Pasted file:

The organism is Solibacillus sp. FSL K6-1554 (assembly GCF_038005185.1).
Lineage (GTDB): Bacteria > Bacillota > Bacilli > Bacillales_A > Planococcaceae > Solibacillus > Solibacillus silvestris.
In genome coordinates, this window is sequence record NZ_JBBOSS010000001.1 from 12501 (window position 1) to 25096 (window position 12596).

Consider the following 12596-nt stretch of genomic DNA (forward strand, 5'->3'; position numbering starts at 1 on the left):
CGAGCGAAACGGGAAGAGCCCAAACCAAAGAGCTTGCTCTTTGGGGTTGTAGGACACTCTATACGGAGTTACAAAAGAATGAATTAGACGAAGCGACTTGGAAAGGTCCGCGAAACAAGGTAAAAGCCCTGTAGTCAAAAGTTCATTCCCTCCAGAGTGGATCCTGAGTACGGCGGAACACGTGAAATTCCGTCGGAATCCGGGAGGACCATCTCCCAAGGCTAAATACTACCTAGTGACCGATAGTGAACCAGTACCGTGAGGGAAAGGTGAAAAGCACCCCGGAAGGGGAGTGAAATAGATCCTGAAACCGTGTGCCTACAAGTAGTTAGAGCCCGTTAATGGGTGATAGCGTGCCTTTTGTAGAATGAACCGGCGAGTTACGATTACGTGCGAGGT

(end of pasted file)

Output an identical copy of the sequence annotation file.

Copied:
The organism is Solibacillus sp. FSL K6-1554 (assembly GCF_038005185.1).
Lineage (GTDB): Bacteria > Bacillota > Bacilli > Bacillales_A > Planococcaceae > Solibacillus > Solibacillus silvestris.
In genome coordinates, this window is sequence record NZ_JBBOSS010000001.1 from 12501 (window position 1) to 25096 (window position 12596).

Consider the following 12596-nt stretch of genomic DNA (forward strand, 5'->3'; position numbering starts at 1 on the left):
CGAGCGAAACGGGAAGAGCCCAAACCAAAGAGCTTGCTCTTTGGGGTTGTAGGACACTCTATACGGAGTTACAAAAGAATGAATTAGACGAAGCGACTTGGAAAGGTCCGCGAAACAAGGTAAAAGCCCTGTAGTCAAAAGTTCATTCCCTCCAGAGTGGATCCTGAGTACGGCGGAACACGTGAAATTCCGTCGGAATCCGGGAGGACCATCTCCCAAGGCTAAATACTACCTAGTGACCGATAGTGAACCAGTACCGTGAGGGAAAGGTGAAAAGCACCCCGGAAGGGGAGTGAAATAGATCCTGAAACCGTGTGCCTACAAGTAGTTAGAGCCCGTTAATGGGTGATAGCGTGCCTTTTGTAGAATGAACCGGCGAGTTACGATTACGTGCGAGGT